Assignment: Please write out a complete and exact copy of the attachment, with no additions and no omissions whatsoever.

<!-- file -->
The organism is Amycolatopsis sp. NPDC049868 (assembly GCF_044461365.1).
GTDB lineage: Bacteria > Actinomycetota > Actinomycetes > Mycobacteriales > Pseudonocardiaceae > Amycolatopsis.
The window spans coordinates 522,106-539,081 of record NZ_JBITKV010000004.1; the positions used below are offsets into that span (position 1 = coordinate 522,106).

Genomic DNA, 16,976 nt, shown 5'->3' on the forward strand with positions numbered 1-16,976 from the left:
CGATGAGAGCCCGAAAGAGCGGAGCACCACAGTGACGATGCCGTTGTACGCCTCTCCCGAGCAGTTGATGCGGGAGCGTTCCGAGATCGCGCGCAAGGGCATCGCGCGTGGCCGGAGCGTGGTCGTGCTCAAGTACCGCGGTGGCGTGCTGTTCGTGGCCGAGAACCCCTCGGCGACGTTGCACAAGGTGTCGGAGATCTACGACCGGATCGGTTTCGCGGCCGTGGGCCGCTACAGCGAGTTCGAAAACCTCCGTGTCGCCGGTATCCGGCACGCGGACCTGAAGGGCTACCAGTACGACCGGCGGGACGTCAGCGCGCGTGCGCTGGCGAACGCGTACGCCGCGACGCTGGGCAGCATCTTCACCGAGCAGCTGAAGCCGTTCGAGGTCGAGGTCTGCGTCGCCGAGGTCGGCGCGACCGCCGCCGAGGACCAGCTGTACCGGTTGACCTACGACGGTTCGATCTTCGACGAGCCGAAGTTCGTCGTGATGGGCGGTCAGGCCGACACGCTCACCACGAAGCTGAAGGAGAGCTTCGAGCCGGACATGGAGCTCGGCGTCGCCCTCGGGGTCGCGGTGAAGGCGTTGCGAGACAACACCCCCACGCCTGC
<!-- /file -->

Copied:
The organism is Amycolatopsis sp. NPDC049868 (assembly GCF_044461365.1).
GTDB lineage: Bacteria > Actinomycetota > Actinomycetes > Mycobacteriales > Pseudonocardiaceae > Amycolatopsis.
The window spans coordinates 522,106-539,081 of record NZ_JBITKV010000004.1; the positions used below are offsets into that span (position 1 = coordinate 522,106).

Genomic DNA, 16,976 nt, shown 5'->3' on the forward strand with positions numbered 1-16,976 from the left:
CGATGAGAGCCCGAAAGAGCGGAGCACCACAGTGACGATGCCGTTGTACGCCTCTCCCGAGCAGTTGATGCGGGAGCGTTCCGAGATCGCGCGCAAGGGCATCGCGCGTGGCCGGAGCGTGGTCGTGCTCAAGTACCGCGGTGGCGTGCTGTTCGTGGCCGAGAACCCCTCGGCGACGTTGCACAAGGTGTCGGAGATCTACGACCGGATCGGTTTCGCGGCCGTGGGCCGCTACAGCGAGTTCGAAAACCTCCGTGTCGCCGGTATCCGGCACGCGGACCTGAAGGGCTACCAGTACGACCGGCGGGACGTCAGCGCGCGTGCGCTGGCGAACGCGTACGCCGCGACGCTGGGCAGCATCTTCACCGAGCAGCTGAAGCCGTTCGAGGTCGAGGTCTGCGTCGCCGAGGTCGGCGCGACCGCCGCCGAGGACCAGCTGTACCGGTTGACCTACGACGGTTCGATCTTCGACGAGCCGAAGTTCGTCGTGATGGGCGGTCAGGCCGACACGCTCACCACGAAGCTGAAGGAGAGCTTCGAGCCGGACATGGAGCTCGGCGTCGCCCTCGGGGTCGCGGTGAAGGCGTTGCGAGACAACACCCCCACGCCTGC